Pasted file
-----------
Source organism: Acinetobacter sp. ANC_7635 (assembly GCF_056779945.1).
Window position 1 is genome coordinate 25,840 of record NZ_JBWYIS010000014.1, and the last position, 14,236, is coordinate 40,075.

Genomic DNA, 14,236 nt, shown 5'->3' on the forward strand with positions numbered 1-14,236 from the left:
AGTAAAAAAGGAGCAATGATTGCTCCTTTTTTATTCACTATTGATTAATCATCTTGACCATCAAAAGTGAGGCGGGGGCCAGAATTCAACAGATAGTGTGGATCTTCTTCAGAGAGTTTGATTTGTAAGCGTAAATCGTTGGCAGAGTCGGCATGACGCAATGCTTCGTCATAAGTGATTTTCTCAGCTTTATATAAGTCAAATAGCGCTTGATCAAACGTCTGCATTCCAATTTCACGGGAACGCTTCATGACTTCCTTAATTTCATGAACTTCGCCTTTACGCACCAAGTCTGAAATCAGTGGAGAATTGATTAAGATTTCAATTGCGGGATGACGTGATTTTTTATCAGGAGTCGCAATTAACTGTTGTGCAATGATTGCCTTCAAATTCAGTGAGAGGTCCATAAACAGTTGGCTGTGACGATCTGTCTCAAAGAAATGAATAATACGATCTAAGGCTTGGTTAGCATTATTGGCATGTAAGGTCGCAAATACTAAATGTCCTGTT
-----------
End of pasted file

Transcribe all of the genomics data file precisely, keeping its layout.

Source organism: Acinetobacter sp. ANC_7635 (assembly GCF_056779945.1).
Window position 1 is genome coordinate 25,840 of record NZ_JBWYIS010000014.1, and the last position, 14,236, is coordinate 40,075.

Genomic DNA, 14,236 nt, shown 5'->3' on the forward strand with positions numbered 1-14,236 from the left:
AGTAAAAAAGGAGCAATGATTGCTCCTTTTTTATTCACTATTGATTAATCATCTTGACCATCAAAAGTGAGGCGGGGGCCAGAATTCAACAGATAGTGTGGATCTTCTTCAGAGAGTTTGATTTGTAAGCGTAAATCGTTGGCAGAGTCGGCATGACGCAATGCTTCGTCATAAGTGATTTTCTCAGCTTTATATAAGTCAAATAGCGCTTGATCAAACGTCTGCATTCCAATTTCACGGGAACGCTTCATGACTTCCTTAATTTCATGAACTTCGCCTTTACGCACCAAGTCTGAAATCAGTGGAGAATTGATTAAGATTTCAATTGCGGGATGACGTGATTTTTTATCAGGAGTCGCAATTAACTGTTGTGCAATGATTGCCTTCAAATTCAGTGAGAGGTCCATAAACAGTTGGCTGTGACGATCTGTCTCAAAGAAATGAATAATACGATCTAAGGCTTGGTTAGCATTATTGGCATGTAAGGTCGCAAATACTAAATGTCCTGTT